Maria Luisa Garcia is not alone in her concern over the possible effects of the power plant on the fragile desert community. The question of the future of Mesa Verde’s water has also caught the eye of a schoolteacher with two disabled children in nearby Blythe. Carmela Garnica is no stranger to activism; her father was prominent in the United Farm Workers union during Cesar Chavez’s time, and he seems to have passed his legacy down to his daughter. In 1972, Garnica helped found an alternative school for Chicano students who felt that discrimination ran unchecked through the area’s school system. At 16 years old, she participated in a 15-day hunger strike that mirrored that of Chavez (it also nearly killed her). Nothing, however, could have prepared Garnica for the dizzying process of seeking to halt a power plant’s progress in front of the California Energy Commission — a challenge that had never before been successful.
Garnica became an intervenor in the Blythe Energy Project, a status that allowed her to become a third party in the California Energy Commission’s siting process. As an intervenor, she would be allowed to ask questions of CEC staff and the power plant applicant during the hearings, and could litigate if the final decision was not acceptable to her.
Although she was concerned about the particulate matter like nitrates and sulfates that would form from the plant’s emissions, Garnica says she was mainly interested in challenging the BEP’s water usage. The owners of the BEP predicted a negligible one-foot lowering of the aquifer, while the two CEC hydrologists said that the level could decrease as much as 19 feet and could have an impact on small, surrounding wells, including the ones used by Mesa Verde’s residents and its surrounding orchards.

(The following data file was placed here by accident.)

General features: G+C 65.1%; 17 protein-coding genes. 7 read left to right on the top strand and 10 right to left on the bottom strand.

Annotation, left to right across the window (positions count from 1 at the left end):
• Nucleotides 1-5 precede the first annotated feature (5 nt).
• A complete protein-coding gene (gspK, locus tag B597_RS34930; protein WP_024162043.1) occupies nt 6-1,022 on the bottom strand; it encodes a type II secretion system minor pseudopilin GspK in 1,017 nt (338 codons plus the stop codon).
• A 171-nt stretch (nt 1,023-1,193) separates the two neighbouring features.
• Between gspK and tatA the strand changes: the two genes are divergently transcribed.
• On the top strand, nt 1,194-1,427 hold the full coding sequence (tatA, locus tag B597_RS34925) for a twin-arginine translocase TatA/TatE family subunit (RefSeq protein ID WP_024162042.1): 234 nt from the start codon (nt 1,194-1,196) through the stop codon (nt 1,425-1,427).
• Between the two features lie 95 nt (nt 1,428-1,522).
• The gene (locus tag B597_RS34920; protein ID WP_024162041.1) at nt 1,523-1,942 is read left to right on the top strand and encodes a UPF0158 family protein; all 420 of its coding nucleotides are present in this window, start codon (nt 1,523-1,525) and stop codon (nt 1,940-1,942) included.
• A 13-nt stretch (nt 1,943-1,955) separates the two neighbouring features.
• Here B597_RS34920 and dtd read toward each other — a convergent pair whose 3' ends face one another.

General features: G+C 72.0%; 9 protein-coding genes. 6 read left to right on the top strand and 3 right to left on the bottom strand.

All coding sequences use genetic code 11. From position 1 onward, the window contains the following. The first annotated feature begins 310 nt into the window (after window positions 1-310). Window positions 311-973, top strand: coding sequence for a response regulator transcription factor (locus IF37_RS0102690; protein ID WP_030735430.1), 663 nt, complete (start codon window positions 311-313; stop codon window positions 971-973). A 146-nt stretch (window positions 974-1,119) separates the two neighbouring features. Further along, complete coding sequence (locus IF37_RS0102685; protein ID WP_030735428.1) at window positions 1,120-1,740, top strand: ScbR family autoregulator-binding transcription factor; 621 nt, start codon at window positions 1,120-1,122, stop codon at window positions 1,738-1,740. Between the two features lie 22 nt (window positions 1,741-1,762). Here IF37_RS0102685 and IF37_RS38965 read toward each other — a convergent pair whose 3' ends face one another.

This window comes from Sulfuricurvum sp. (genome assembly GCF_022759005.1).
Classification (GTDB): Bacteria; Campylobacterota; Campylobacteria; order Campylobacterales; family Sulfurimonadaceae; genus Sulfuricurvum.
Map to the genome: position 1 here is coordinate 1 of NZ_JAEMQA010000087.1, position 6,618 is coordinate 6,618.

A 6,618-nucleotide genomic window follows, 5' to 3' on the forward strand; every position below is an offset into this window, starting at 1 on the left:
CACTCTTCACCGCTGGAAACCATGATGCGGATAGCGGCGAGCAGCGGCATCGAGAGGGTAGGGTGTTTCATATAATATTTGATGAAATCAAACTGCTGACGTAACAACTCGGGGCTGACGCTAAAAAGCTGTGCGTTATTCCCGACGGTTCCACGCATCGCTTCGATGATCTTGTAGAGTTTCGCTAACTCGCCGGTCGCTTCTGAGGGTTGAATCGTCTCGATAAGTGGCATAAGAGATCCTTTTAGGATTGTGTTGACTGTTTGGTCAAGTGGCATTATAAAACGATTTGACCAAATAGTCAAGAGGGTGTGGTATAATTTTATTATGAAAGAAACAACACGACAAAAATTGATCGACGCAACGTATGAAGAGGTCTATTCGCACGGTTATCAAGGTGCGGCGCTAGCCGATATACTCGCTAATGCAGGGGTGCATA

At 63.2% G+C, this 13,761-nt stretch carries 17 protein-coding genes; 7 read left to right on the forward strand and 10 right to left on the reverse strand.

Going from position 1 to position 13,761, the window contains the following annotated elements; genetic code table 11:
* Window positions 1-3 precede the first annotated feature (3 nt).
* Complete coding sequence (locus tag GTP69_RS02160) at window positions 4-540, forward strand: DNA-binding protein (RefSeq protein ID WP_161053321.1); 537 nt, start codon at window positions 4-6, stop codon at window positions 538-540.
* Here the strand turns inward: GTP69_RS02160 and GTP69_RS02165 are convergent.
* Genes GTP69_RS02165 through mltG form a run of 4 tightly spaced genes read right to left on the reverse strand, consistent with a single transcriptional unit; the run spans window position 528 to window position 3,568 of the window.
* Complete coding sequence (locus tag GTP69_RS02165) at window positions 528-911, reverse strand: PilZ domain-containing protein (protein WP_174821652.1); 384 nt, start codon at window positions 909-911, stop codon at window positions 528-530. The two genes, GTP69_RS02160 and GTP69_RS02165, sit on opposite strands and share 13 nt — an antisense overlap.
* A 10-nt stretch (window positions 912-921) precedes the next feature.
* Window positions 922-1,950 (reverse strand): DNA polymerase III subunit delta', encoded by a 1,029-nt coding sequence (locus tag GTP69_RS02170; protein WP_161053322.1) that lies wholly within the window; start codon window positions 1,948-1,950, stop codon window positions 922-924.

Garnica did not have the funds to hire her own hydrologist to conduct tests on the water levels, and could only offer objections to the potential harm of the plant. “If I know that kids [in Mesa Verde] are going to be without water,” Garnica says, recalling her motive as intervenor, “and moms aren’t able to get up in the middle of the night to make a bottle for their kids because the Blythe Energy Plant took the water, I’m not going to stand for that.”
She was assured in hearings that if the aquifer did drop low, the company would pay to dig residents’ wells deeper, if necessary. Unconvinced, Garnica pressed the matter until, in one hearing, the presiding officer requested that she move from the topic.
The CEC does accommodate laypeople interested in its processes, says Paul Richins of the CEC. “If [the lay intervenor] is not represented by an attorney, [the commission] will give the citizen slack because they don’t know all the rules. [The commission] is not going to throw out stuff on a technicality. We do want public input.”
But during the 14-month siting process, many documents were available only in English, including the pivotal final staff assessment of the project — a hardship, Garnica says, for the majority of Mesa Verde residents who speak nothing but Spanish. And some meetings that could have been held in Blythe were instead held 600 miles away, in Sacramento, despite Garnica’s repeated requests to hold them on site. “People from Blythe have the concerns, and they’re the ones who are going to be impacted. And farmworkers make minimum wage, and work six or seven months out of the year. So you can’t just take a plane and leave your family. It takes a lot of planning.” Even so, Garnica and a group of Mesa Verde residents, including Maria Luisa Garcia, made a 12-hour bus trip to Sacramento for the final hearing in March 2001, hoping for one last chance to be heard.